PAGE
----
You either improve your own services or decentralise your hospitals into trusts as in the UK or corporatise or privatise them as in Singapore or the US. Competition always seems to have a sobering effect on enterprise. The Health Department, then, basically takes on a monitoring role and focuses on public health.

Which brings the issue of the ministry’s recent proposal to deploy millions of genetically modified ‘warrior’ mosquitoes to fight dengue fever. The mosquitoes are apparently to be released first in Pulau Ketam. Has Liow been to Pulau Ketam? Does he actually know why this island has a high incidence of dengue? Pulau Ketam is 10 nautical miles from Port Klang and has a population of about 10,000 Teochew, Hokkien and Hainanese villagers. It’s specialty – seafood. But it holds one sordid detail. Pulau Ketam has to be the dirtiest island on earth or at least in Malaysia. A walk along its passageways will reveal appalling filth and garbage in the form containers, bottles, metal sheets, engines and even dead animals strewn all over the island especially under the stilts. .

Not all of it is the islanders’ fault as some of the rubbish could be as a result of the highly polluted Klang River. The MOH has one health facility on the island itself. There is another facility hardly 300 meters from the Port Klang jetty where the previous South Port stands. Two kilometers away the ministry has another health facility at Telok Gadong. In addition, the MPK (Majlis Perbandaran Klang) has its own health facility in town itself.

Could the MOH not make concerted efforts with a clearly overwhelmed Alam Flora to clear the rubbish and improve the virtually non-existent sewage facilities at Pulau Ketam instead of dabbling in dodgy genetic engineering experiments? Does it not have the public health and enforcement resources to clean up the island or has it spent it all in implementing the PHFSA and going after ‘bogus’ doctors or health facilities.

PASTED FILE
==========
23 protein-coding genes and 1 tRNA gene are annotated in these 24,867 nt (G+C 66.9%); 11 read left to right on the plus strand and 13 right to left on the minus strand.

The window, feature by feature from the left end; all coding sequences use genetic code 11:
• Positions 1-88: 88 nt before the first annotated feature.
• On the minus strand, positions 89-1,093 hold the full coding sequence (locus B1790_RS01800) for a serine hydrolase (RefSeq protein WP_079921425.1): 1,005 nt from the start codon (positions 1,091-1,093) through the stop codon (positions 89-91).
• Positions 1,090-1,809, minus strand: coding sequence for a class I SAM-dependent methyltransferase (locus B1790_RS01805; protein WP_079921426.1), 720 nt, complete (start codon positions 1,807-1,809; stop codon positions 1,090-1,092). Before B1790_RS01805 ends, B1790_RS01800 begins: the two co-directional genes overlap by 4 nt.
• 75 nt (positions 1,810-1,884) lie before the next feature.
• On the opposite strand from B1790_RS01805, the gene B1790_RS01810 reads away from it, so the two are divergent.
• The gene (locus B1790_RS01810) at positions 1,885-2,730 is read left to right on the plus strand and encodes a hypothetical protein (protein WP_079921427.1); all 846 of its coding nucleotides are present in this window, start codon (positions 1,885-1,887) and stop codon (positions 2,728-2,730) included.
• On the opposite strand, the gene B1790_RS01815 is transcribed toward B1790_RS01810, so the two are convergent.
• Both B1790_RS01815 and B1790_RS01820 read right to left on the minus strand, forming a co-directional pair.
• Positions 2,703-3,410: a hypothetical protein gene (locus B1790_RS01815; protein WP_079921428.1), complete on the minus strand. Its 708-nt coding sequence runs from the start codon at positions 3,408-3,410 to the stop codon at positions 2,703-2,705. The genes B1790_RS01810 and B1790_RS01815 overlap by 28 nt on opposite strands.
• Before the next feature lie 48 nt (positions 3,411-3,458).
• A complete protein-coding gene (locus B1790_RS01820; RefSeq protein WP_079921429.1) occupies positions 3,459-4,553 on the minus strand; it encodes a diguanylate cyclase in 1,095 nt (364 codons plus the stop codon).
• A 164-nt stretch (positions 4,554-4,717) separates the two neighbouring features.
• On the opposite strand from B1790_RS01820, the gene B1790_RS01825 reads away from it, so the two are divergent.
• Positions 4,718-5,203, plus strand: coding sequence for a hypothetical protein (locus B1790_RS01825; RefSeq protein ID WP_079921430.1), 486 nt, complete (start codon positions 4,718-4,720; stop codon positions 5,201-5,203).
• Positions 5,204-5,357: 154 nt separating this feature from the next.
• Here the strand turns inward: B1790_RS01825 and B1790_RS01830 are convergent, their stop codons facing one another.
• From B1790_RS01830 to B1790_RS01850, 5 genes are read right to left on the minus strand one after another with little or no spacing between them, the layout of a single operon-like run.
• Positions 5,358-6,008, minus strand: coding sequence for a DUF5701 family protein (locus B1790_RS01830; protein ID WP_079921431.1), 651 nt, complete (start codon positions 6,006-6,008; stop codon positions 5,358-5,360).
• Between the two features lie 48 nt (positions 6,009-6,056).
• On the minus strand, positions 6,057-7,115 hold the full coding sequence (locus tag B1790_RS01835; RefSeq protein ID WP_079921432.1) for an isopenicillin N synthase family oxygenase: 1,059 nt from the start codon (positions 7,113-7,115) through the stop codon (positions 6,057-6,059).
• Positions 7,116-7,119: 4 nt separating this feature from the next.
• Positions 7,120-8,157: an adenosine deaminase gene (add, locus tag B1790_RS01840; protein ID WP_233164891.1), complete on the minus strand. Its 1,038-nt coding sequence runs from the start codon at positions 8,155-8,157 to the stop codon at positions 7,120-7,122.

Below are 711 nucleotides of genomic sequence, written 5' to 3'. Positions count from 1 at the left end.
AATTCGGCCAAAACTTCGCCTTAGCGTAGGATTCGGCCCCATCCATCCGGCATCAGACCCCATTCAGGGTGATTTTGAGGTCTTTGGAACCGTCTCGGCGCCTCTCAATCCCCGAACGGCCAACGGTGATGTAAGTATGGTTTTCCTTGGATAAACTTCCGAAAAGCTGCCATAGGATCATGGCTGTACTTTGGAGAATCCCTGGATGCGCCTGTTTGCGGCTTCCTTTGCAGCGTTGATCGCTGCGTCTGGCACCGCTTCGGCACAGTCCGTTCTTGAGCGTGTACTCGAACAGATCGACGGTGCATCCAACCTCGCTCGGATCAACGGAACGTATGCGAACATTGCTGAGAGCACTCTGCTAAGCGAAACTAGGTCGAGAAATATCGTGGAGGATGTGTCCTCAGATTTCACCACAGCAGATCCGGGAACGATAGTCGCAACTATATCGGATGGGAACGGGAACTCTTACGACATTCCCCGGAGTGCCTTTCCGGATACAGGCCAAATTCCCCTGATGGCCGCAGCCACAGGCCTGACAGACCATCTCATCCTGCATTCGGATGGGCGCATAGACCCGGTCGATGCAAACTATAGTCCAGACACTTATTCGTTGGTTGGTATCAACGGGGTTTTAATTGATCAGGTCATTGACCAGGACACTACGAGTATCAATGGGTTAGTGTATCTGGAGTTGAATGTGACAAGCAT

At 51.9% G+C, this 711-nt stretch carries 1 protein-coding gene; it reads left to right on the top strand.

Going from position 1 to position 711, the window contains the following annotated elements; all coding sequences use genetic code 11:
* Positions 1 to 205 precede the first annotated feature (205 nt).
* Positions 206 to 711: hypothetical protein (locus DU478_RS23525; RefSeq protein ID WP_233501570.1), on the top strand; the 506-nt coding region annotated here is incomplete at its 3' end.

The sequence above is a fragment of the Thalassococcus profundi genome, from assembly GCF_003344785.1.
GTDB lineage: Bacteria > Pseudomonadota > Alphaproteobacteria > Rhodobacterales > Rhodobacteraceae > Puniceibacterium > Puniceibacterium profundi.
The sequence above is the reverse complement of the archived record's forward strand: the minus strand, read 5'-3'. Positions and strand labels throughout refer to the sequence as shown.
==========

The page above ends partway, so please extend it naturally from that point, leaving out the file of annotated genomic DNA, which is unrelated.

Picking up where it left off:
It is status quo at the Ministry of Health isn’t it? Prioritisation appears to be a problem. Nothing really has changed. Despite the MCA being virtually whitewashed in the recent elections with it losing support from not only its own community but Malaysians in general, it still runs this ministry. The reason why this ministry will never improve is obvious. It just doesn’t have proper management.

Despite Ong Ka Ting’s belated attempts to redeem himself and make the MCA more relevant, it will not be able to do so in a BN hopelessly handicapped with ineffectual civil servants who have only seen one side of the coin – government service. Not a single health professional in this ministry has any experience working in the private sector where accountability is all but mandatory. Any experienced health care professional in the private sector can reform healthcare services in this country to be on par with the rest of the world. As evidenced especially with the new governments in Penang and Selangor, the only way this ministry is going to improve is for the PR to come to power. And for the sake of all Malaysians, the sooner the better.